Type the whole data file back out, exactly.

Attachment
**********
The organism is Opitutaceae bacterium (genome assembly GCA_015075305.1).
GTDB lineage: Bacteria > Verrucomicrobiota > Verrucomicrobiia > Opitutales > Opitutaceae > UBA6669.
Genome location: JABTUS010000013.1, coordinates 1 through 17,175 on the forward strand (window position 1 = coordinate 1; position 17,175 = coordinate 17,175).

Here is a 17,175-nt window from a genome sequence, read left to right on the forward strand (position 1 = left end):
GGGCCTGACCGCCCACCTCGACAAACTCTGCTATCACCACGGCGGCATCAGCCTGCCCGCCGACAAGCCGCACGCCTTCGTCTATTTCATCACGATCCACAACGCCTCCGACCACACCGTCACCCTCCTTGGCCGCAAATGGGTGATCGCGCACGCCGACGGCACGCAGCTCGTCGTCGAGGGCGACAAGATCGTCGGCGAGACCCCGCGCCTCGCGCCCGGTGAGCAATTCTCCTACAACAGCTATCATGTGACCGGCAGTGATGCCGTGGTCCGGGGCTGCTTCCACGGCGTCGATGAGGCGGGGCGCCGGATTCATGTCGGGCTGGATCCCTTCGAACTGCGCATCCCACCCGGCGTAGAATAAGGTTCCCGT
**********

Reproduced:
The organism is Opitutaceae bacterium (genome assembly GCA_015075305.1).
GTDB lineage: Bacteria > Verrucomicrobiota > Verrucomicrobiia > Opitutales > Opitutaceae > UBA6669.
Genome location: JABTUS010000013.1, coordinates 1 through 17,175 on the forward strand (window position 1 = coordinate 1; position 17,175 = coordinate 17,175).

Here is a 17,175-nt window from a genome sequence, read left to right on the forward strand (position 1 = left end):
GGGCCTGACCGCCCACCTCGACAAACTCTGCTATCACCACGGCGGCATCAGCCTGCCCGCCGACAAGCCGCACGCCTTCGTCTATTTCATCACGATCCACAACGCCTCCGACCACACCGTCACCCTCCTTGGCCGCAAATGGGTGATCGCGCACGCCGACGGCACGCAGCTCGTCGTCGAGGGCGACAAGATCGTCGGCGAGACCCCGCGCCTCGCGCCCGGTGAGCAATTCTCCTACAACAGCTATCATGTGACCGGCAGTGATGCCGTGGTCCGGGGCTGCTTCCACGGCGTCGATGAGGCGGGGCGCCGGATTCATGTCGGGCTGGATCCCTTCGAACTGCGCATCCCACCCGGCGTAGAATAAGGTTCCCGT